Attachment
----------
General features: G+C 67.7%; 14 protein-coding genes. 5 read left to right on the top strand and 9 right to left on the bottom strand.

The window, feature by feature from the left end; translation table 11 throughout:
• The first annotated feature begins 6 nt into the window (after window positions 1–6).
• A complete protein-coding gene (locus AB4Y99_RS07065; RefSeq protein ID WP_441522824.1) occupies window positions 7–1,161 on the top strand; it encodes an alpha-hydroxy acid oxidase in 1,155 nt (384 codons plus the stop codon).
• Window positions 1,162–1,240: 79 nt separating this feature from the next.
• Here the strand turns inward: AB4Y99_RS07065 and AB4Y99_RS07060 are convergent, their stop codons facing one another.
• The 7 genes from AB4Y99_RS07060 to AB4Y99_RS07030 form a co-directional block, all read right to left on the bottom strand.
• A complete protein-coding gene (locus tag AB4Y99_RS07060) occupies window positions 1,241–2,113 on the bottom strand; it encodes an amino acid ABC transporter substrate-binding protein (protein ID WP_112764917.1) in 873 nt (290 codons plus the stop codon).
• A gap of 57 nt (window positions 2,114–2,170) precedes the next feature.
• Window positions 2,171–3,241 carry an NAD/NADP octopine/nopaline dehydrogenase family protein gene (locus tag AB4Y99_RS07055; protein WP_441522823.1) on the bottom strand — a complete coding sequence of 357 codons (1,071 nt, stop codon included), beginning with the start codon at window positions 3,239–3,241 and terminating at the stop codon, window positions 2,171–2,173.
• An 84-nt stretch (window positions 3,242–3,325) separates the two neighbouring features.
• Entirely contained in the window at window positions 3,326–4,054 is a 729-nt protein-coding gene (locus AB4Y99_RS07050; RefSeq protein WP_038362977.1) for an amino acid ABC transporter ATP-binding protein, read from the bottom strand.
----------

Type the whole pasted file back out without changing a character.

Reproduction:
General features: G+C 67.7%; 14 protein-coding genes. 5 read left to right on the top strand and 9 right to left on the bottom strand.

The window, feature by feature from the left end; translation table 11 throughout:
• The first annotated feature begins 6 nt into the window (after window positions 1–6).
• A complete protein-coding gene (locus AB4Y99_RS07065; RefSeq protein ID WP_441522824.1) occupies window positions 7–1,161 on the top strand; it encodes an alpha-hydroxy acid oxidase in 1,155 nt (384 codons plus the stop codon).
• Window positions 1,162–1,240: 79 nt separating this feature from the next.
• Here the strand turns inward: AB4Y99_RS07065 and AB4Y99_RS07060 are convergent, their stop codons facing one another.
• The 7 genes from AB4Y99_RS07060 to AB4Y99_RS07030 form a co-directional block, all read right to left on the bottom strand.
• A complete protein-coding gene (locus tag AB4Y99_RS07060) occupies window positions 1,241–2,113 on the bottom strand; it encodes an amino acid ABC transporter substrate-binding protein (protein ID WP_112764917.1) in 873 nt (290 codons plus the stop codon).
• A gap of 57 nt (window positions 2,114–2,170) precedes the next feature.
• Window positions 2,171–3,241 carry an NAD/NADP octopine/nopaline dehydrogenase family protein gene (locus tag AB4Y99_RS07055; protein WP_441522823.1) on the bottom strand — a complete coding sequence of 357 codons (1,071 nt, stop codon included), beginning with the start codon at window positions 3,239–3,241 and terminating at the stop codon, window positions 2,171–2,173.
• An 84-nt stretch (window positions 3,242–3,325) separates the two neighbouring features.
• Entirely contained in the window at window positions 3,326–4,054 is a 729-nt protein-coding gene (locus AB4Y99_RS07050; RefSeq protein WP_038362977.1) for an amino acid ABC transporter ATP-binding protein, read from the bottom strand.